Dr. Marie Metoyer: A remarkable life of faith and healing

March 12, 2020

By Katie Fiermonti | Photography by Jeff Dachowski

Excerpted with permission from Parable, a magazine of the New Hampshire diocese. [Editor’s note: Dr. Marie Metoyer died on March 17, 2020]

Dr. Marie Metoyer is a living legacy of faith, healing and service. A psychiatrist who specialized in community mental health, the mother of five has long advocated for women’s rights, racial equality and black scholarship. She became a Mercy Associate in New Hampshire in 2016 and is both a grandmother and a theater goer who loves the musical “South Pacific.”

Associate Marie Metoyer
Associate Marie Metoyer

Now 94, Marie has upheld the twin pillars of her life—healing and faith—ever since she was given the example by her mother, Dr. Lena Edwards, who received the Presidential Medal of Freedom in 1964 for championing those same values.

Consider that Marie was New Hampshire’s first African-American female psychiatrist. She has also received numerous honors, including the state’s 2008 Martin Luther King Award and a 2012 service award by U.S. Senator Jeanne Shaheen. What drives her is her Catholic faith.

“God put me on this Earth to become what I could, and to do it in his honor,” says Marie, noting that her great-grandfather, a freed slave named Gabriel Coakley, helped found St. Augustine’s Church in Washington, D.C., during the Civil War.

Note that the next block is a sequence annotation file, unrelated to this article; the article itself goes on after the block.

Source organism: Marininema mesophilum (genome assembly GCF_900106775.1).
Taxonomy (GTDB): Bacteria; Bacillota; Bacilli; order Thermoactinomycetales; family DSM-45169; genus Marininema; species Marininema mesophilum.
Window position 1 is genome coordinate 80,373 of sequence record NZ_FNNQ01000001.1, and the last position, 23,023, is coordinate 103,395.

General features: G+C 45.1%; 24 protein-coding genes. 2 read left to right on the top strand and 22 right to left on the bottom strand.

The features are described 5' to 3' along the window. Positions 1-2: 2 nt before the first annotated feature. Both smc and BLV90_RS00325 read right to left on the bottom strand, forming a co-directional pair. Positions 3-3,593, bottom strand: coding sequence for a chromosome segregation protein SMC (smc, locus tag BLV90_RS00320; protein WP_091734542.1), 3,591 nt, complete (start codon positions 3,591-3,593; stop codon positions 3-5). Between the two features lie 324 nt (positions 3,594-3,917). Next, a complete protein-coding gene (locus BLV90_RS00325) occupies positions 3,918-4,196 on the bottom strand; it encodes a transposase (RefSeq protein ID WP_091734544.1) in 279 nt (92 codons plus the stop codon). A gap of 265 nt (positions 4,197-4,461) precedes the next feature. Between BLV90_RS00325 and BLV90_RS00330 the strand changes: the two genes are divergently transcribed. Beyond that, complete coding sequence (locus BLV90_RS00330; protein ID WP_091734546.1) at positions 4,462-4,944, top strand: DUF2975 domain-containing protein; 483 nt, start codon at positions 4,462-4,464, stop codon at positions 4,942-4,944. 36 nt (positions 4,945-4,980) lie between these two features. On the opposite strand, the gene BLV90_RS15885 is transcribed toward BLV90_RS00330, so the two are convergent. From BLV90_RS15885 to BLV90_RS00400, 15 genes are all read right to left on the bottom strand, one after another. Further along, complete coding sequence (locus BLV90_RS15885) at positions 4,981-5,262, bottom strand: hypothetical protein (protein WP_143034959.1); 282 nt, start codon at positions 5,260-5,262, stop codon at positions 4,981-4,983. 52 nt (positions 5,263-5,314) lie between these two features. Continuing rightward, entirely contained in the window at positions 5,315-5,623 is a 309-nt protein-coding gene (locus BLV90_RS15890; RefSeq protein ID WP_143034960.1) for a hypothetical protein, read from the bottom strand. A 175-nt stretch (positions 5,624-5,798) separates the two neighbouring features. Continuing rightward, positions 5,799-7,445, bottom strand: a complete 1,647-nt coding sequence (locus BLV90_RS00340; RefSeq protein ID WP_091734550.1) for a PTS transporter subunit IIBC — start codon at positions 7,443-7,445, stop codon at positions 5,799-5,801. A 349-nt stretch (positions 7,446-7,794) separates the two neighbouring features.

Gabriel, whose wife, Genevieve, was a seamstress for Mary Todd Lincoln, took a group of Catholics to the White House in June 1864 to ask President Abraham Lincoln for permission to hold a picnic on the White House lawn to raise money to build the first black Catholic Church in the nation’s capital. Lincoln agreed and was said to have attended the event with his wife.

Since then, Gabriel’s descendants have regarded faith and educational excellence as essential to success. Nowhere in the family tree was that more evident than Marie’s own mother. Lena graduated from Howard University Medical School in 1921, married fellow physician, Dr. Keith Madison, and opened her own practice in Jersey City, New Jersey, where she cared primarily for poor and immigrant families. She delivered more than 5,000 babies, became one of the first National Board-certified black female obstetrician-gynecologists in the country, and raised six children of her own.